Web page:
There are nearly 2.3 million general and operations managers employed in the United States. These jobs are found in every industry, but many business managers work in service-related industries.
Virtually every business in the United States has some form of managerial position. Obviously, the larger the company is, the more managerial positions it is likely to have. Another factor is the geographical territory covered by the business. It is safe to say that companies doing business in larger geographical territories are likely to have more managerial positions than those with smaller territories.
Generally you will need a college degree for this career, although many retail stores, grocery stores, and restaurants hire promising applicants who have only a high school diploma. Job seekers usually apply directly to the manager of such places. Your college career services office is often the best place to start looking for these positions. A number of listings can also be found in newspaper or online help wanted ads and through employment agency Web sites.
Many organizations have management trainee programs that college graduates can enter. Such programs are advertised at college career fairs or through college job placement services. However, management-trainee positions in business and government are often filled by employees who are already working for the organization and who demonstrate management potential. Research the industry that interests you to find some of the best places to break in.
Most business management and top executive positions are filled by experienced lower level managers and executives who display valuable managerial traits, such as leadership, self-confidence, creativity, motivation, decisiveness, and flexibility. In small firms advancement to a higher management position may come slowly, while promotions may occur more quickly in larger firms.
Participating in different kinds of educational programs available for managers may accelerate advancement. These are often paid for by the organization. Company training programs broaden knowledge of company policy and operations. Training programs sponsored by industry and trade associations and continuing education courses in colleges and universities can familiarize managers with the latest developments in management techniques. In recent years large numbers of middle managers were laid off as companies streamlined operations. Competition for jobs is keen, and business managers committed to improving their knowledge of the field and of related disciplines—especially computer information systems—will have the best opportunities for advancement.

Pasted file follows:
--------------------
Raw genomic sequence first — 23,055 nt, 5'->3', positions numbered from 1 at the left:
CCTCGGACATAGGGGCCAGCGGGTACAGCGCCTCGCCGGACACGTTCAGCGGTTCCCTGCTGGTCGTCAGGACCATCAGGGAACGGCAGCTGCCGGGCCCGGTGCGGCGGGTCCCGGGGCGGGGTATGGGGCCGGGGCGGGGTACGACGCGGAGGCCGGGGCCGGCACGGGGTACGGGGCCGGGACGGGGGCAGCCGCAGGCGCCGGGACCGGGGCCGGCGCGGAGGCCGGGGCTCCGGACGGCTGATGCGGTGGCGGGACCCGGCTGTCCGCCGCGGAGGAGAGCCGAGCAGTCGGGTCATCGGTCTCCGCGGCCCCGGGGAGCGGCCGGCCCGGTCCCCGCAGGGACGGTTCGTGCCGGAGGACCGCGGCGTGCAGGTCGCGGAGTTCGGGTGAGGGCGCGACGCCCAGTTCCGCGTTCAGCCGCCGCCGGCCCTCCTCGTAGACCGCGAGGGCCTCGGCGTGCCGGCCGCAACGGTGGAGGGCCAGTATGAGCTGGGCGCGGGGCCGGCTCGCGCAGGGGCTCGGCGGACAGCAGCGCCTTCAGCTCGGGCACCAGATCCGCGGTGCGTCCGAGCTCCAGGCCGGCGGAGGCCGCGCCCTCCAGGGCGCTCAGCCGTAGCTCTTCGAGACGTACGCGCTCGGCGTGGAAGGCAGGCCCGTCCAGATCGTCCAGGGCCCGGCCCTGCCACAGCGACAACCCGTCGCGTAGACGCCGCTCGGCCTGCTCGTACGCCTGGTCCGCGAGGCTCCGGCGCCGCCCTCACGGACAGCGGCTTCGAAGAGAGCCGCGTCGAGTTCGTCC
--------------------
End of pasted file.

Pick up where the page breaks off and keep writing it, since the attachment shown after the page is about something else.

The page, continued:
Business managers may advance to executive or administrative vice president. Vice presidents may advance to peak corporate positions—president or chief executive officer. Presidents and chief executive officers, upon retirement, may become members of the board of directors of one or more firms. Sometimes business managers establish their own firms.
Tips for Entry
Analyze yourself, or ask others who know you well to analyze you, to determine whether you are thought to have characteristics of a good manager—for example, supporting others with praise rather than criticism, leading by example rather than preaching, or not being afraid of admitting mistakes.
Observe those in a position of authority in your everyday life—parents, teachers, police officers, and others. Notice characteristics in these people that you think make them good managers.
Develop the habits of a good manager by, for example, setting goals for yourself just as you would for an employee who reports to you.
In communicating with fellow students or coworkers, practice keeping an open mind and a positive attitude in order to foster better understanding.